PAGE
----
The question has finally been answered. If Doug Hoffman loses to Matt Doheny in the GOP primary later this month, he'll remain in the race on the Conservative line.
At last night's debate between the two would-be Republican challengers to Democratic incumbent Bill Owens, the Saranac Lake accountant finally answered the question that has been swirling for months.
“People think that I’m the spoiler because I’m not going to get out of the race. People that get the Conservative line, have to stay on the Conservative line once they take it,” Hoffman said. “The spoiler in this race is Matt Doheny because he is trying to get the Republican line, knowing very well that he can’t get the Conservative line.”
Both men claim to have their fingers on the collective pulse of conservatives in New York's 23rd Congressional District. Who is right won't be known until after the primary.
But Hoffman's strategy for victory may be much more apparent now. If Doheny wins, it appears, there will be a three-way race in November. Such a three-way -- pitting tea partiers versus moderates -- would surely constitute a huge boost for Owens and his reelection bid.
So, as it stands now, when a Republican voter enters the voting booth on September 14, they will be faced with a conundrum -- a Catch 22 that could very well shape how they cast their ballot.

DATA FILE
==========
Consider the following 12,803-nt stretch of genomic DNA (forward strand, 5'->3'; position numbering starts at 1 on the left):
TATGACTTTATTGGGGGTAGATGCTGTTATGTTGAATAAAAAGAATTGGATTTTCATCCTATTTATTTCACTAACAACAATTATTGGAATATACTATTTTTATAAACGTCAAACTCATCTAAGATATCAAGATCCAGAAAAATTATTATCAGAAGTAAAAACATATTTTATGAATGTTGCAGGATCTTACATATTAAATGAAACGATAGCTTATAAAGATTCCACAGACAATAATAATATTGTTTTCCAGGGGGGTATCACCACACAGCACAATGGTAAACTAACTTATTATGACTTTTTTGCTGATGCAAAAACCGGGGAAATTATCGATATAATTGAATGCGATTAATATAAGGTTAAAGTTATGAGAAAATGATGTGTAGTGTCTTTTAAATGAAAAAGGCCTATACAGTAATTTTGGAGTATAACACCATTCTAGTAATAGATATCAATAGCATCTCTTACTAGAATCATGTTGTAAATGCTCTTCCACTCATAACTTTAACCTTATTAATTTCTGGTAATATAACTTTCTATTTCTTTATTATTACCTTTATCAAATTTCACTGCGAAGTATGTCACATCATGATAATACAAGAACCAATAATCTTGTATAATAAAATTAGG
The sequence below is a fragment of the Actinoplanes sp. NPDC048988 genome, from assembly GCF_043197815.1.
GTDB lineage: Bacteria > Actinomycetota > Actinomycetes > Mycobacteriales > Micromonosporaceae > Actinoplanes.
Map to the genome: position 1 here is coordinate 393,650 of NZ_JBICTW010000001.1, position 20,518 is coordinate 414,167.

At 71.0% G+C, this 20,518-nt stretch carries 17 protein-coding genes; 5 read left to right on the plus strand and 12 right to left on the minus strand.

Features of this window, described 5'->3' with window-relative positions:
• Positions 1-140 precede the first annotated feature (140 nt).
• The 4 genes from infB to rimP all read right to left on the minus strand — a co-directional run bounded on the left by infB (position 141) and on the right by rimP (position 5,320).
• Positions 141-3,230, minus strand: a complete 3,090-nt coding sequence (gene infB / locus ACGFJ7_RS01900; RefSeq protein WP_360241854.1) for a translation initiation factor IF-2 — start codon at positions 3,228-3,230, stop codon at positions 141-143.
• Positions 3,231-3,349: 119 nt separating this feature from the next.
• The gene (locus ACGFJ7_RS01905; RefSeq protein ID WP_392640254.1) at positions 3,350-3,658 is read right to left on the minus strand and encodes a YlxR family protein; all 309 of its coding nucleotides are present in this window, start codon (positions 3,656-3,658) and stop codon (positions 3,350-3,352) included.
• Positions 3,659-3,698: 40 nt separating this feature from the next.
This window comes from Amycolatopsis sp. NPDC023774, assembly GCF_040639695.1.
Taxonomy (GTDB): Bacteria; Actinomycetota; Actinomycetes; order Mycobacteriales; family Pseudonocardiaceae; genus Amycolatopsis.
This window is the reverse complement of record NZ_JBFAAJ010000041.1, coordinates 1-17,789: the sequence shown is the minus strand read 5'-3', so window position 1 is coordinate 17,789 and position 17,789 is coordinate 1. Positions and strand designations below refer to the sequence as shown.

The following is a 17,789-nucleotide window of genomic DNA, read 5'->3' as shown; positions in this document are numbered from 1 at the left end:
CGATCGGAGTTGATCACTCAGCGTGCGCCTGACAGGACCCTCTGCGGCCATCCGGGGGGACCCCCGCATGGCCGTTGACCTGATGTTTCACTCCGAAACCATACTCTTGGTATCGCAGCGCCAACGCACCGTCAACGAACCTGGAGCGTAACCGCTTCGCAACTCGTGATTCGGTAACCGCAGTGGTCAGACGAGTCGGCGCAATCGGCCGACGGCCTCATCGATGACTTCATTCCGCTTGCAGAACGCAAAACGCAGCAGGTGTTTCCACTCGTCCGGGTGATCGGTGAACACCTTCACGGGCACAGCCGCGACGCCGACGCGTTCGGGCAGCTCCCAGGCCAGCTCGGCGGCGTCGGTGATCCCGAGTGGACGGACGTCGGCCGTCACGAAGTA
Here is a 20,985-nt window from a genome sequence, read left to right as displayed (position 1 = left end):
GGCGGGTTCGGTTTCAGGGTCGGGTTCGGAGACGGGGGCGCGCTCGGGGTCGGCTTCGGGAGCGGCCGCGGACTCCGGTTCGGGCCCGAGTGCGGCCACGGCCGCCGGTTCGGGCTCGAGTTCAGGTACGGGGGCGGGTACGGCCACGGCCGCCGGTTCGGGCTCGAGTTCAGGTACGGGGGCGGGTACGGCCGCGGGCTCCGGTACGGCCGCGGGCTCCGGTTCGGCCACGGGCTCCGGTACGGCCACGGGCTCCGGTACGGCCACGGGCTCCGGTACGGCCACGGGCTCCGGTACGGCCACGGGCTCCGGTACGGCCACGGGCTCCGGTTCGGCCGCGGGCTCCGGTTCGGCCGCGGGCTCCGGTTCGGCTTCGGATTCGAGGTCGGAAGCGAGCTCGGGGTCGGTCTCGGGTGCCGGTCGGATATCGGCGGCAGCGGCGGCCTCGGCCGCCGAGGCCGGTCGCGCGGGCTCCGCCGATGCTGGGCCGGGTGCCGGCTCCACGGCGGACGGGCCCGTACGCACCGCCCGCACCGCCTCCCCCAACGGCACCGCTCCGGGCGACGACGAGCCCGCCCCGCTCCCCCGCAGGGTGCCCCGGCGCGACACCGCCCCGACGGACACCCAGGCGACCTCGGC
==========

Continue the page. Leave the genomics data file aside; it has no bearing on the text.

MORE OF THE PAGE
Is voting for Doheny a vote for Owens?
This voter may well prefer Doheny to Hoffman, but may also prefer either man to Owens. This effect could very well send many more GOP votes in Hoffman's direction then he would have otherwise garnered.
Hoffman is holding Republicans hostage. His statement to Republicans is essentially this; "Either vote for me or I will torpedo this whole damn thing."
His approach may seem bullish at best and maybe a little childish. It brings images of a scorned third-grader to my head when I think about it.
But it could prove highly effective on primary day and that is the end goal here, after all.
Doheny argues he is the best suited to face off against Bill Owens and comments made by UNYTEA Chairman Mark Barie -- who has endorsed Hoffman -- suggest he agrees with the Watertown banker's assessment.
But Doheny has pledged to back whoever wins the GOP primary. He has pledged to not force a three-way race if it's left up to him. And this pledge, and his commitment to upholding it, may be his undoing.